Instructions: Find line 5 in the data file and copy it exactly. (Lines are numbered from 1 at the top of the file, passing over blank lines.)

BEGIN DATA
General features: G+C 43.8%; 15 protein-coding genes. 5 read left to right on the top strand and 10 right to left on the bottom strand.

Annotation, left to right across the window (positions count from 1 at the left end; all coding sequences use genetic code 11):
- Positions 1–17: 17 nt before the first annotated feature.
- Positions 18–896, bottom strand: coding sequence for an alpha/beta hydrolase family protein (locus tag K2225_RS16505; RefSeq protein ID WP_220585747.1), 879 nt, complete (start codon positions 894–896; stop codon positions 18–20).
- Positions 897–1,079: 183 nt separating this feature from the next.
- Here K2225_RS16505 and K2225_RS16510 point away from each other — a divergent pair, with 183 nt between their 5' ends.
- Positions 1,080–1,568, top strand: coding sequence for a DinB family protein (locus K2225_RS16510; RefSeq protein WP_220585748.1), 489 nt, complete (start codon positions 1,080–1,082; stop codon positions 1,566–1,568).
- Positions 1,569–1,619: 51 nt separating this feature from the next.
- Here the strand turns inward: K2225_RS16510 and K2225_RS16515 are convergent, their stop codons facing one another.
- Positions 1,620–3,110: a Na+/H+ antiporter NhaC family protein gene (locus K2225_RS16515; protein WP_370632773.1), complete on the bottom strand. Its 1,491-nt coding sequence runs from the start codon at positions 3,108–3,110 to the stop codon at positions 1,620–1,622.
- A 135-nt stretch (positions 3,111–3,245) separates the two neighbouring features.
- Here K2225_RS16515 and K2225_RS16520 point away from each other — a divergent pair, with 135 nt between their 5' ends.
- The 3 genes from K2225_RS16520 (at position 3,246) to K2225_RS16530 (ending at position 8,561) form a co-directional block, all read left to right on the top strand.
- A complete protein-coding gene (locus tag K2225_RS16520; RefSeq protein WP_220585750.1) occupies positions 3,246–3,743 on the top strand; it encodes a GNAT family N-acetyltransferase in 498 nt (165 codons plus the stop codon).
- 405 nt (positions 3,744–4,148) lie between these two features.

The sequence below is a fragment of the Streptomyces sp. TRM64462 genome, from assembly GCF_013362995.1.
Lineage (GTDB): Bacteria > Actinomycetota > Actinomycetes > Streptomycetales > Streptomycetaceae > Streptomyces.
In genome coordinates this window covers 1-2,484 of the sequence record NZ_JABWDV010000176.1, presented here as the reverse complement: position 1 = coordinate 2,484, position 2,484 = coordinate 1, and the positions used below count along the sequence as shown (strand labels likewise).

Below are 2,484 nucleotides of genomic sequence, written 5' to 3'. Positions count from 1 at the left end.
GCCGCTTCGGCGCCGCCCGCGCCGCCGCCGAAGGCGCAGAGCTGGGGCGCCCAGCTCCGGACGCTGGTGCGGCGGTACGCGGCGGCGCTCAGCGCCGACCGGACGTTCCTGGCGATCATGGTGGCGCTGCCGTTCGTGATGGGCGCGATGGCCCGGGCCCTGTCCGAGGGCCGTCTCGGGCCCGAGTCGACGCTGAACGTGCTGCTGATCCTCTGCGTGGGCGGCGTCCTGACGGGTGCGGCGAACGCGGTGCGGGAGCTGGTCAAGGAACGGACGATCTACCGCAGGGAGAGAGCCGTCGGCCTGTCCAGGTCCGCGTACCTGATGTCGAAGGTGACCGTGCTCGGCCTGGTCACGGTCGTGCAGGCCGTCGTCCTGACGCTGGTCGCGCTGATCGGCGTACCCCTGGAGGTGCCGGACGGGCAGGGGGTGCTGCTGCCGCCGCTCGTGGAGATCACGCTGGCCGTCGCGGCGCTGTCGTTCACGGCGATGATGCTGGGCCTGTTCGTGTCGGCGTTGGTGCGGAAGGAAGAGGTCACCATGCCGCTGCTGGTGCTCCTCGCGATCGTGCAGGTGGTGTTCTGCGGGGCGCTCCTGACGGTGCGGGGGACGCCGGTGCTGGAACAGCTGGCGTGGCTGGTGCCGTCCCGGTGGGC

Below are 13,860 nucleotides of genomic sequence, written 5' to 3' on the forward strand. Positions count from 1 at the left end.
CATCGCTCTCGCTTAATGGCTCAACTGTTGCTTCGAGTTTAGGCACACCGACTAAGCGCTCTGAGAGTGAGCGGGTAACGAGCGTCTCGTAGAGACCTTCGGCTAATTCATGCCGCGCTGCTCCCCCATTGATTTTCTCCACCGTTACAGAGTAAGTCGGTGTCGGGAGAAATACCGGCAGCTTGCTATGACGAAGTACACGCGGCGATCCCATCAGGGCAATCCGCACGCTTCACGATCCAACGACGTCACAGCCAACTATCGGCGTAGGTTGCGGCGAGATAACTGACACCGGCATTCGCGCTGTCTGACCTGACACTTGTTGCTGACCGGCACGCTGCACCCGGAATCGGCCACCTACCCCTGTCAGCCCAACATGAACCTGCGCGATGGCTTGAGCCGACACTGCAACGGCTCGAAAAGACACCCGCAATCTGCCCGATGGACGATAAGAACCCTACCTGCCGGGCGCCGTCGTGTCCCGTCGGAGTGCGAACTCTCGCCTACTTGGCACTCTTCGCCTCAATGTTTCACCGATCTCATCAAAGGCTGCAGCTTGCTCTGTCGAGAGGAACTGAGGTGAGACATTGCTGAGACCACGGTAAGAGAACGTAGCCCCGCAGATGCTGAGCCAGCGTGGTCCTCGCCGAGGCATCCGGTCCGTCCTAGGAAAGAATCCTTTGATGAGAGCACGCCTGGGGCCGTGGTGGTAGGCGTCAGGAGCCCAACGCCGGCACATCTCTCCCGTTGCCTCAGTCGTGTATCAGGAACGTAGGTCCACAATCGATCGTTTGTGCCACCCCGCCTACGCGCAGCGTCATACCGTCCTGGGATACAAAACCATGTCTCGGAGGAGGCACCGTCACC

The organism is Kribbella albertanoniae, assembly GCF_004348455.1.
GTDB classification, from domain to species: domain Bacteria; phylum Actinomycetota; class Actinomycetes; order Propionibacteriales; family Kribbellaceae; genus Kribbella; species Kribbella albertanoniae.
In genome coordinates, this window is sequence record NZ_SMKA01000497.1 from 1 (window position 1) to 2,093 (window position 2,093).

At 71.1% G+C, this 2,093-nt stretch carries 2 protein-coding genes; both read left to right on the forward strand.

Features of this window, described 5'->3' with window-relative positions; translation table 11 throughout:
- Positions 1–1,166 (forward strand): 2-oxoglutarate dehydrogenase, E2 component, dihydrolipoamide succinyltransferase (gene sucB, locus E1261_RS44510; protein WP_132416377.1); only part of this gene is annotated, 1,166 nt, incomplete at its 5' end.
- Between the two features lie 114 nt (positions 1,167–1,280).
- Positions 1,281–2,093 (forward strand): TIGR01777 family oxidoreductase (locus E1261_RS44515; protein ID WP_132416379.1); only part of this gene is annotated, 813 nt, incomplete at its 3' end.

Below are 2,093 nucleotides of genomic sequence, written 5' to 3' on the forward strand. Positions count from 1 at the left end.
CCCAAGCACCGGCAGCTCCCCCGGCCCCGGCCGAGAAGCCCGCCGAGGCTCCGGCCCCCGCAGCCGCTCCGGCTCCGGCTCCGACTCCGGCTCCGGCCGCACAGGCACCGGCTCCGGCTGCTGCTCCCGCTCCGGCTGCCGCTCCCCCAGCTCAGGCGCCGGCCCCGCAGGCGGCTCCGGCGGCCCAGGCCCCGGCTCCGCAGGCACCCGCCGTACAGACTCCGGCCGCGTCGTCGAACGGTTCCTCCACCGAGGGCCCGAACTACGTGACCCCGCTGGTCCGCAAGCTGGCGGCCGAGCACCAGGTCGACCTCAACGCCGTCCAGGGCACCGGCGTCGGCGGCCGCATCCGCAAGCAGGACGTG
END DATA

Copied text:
- Positions 897–1,079: 183 nt separating this feature from the next.